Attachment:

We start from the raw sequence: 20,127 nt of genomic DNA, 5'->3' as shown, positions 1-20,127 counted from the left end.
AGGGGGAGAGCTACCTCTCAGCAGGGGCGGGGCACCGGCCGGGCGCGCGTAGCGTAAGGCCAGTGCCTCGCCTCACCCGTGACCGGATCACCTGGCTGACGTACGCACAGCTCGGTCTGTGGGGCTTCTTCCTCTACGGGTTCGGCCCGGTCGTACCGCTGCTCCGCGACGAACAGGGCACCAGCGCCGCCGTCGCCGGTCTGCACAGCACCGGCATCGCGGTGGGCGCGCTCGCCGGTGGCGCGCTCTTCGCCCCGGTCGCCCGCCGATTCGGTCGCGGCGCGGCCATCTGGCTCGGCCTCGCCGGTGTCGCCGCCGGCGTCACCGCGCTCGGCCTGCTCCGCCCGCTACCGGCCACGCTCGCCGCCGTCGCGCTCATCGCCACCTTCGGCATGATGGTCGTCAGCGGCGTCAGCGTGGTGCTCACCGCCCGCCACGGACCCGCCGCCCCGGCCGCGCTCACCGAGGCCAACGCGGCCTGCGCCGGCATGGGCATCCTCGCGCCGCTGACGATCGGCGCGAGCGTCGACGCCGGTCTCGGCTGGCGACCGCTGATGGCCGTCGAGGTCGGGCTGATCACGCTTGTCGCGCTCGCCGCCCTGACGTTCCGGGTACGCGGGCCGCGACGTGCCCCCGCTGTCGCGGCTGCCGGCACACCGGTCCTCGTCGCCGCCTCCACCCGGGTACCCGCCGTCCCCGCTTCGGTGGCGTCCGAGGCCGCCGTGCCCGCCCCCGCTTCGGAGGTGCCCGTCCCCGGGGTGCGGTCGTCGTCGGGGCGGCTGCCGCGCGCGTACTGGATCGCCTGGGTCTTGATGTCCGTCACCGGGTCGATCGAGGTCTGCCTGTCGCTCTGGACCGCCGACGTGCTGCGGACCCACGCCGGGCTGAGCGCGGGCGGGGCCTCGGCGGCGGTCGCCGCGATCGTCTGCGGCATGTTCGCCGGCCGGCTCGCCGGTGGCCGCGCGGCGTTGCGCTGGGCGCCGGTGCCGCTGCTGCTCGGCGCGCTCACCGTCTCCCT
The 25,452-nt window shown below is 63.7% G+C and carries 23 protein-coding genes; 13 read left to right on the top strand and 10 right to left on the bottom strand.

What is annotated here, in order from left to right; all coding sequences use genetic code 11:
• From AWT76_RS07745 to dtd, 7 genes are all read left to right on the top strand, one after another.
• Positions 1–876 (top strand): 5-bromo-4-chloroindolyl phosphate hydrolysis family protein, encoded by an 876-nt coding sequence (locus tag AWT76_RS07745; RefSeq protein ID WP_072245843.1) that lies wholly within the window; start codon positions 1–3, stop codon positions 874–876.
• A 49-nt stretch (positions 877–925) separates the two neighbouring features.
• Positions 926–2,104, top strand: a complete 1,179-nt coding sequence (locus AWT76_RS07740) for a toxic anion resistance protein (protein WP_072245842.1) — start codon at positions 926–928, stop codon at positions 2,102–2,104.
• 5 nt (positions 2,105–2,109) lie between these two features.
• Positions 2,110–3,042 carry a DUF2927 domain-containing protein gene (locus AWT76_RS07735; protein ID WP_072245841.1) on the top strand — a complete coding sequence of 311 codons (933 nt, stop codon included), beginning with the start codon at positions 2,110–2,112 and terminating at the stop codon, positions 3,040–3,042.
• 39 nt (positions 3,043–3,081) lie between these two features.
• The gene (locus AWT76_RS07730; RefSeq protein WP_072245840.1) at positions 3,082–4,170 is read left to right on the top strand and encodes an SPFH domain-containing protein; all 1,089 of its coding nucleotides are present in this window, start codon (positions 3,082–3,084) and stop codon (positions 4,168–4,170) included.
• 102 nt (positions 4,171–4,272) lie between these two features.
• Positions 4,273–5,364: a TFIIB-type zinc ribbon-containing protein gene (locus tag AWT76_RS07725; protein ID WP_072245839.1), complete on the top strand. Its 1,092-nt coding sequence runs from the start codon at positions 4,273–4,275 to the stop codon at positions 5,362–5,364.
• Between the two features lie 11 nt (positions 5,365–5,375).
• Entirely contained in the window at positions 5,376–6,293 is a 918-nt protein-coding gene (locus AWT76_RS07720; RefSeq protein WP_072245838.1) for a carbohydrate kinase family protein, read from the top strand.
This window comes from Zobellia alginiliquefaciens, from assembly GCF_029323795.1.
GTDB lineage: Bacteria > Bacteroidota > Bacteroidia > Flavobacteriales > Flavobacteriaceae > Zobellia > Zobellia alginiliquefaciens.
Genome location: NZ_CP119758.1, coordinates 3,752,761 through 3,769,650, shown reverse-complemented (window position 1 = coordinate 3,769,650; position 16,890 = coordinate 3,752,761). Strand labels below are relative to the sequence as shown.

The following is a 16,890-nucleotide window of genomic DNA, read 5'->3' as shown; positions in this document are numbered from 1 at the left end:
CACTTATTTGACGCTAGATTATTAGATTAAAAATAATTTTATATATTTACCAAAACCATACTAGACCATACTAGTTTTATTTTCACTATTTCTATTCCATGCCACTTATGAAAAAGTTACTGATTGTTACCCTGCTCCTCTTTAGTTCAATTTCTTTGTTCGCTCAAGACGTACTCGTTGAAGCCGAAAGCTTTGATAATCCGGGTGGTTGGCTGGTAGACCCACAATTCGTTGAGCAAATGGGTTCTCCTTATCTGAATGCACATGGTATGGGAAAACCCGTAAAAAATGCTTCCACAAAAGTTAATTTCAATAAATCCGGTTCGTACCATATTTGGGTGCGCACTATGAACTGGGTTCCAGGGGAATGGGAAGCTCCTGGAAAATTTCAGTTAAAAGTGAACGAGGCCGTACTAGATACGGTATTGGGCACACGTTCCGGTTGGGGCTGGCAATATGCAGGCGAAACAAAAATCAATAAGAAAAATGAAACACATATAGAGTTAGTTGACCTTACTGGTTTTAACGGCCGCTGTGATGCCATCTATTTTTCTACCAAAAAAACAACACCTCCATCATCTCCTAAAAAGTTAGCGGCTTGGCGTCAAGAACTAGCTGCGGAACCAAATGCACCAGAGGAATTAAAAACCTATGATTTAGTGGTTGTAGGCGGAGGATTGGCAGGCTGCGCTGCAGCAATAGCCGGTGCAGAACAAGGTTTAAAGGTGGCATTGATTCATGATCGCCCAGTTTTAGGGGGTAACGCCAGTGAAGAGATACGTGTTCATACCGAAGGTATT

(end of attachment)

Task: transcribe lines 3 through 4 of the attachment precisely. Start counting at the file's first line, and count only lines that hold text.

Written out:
The 25,452-nt window shown below is 63.7% G+C and carries 23 protein-coding genes; 13 read left to right on the top strand and 10 right to left on the bottom strand.

What is annotated here, in order from left to right; all coding sequences use genetic code 11: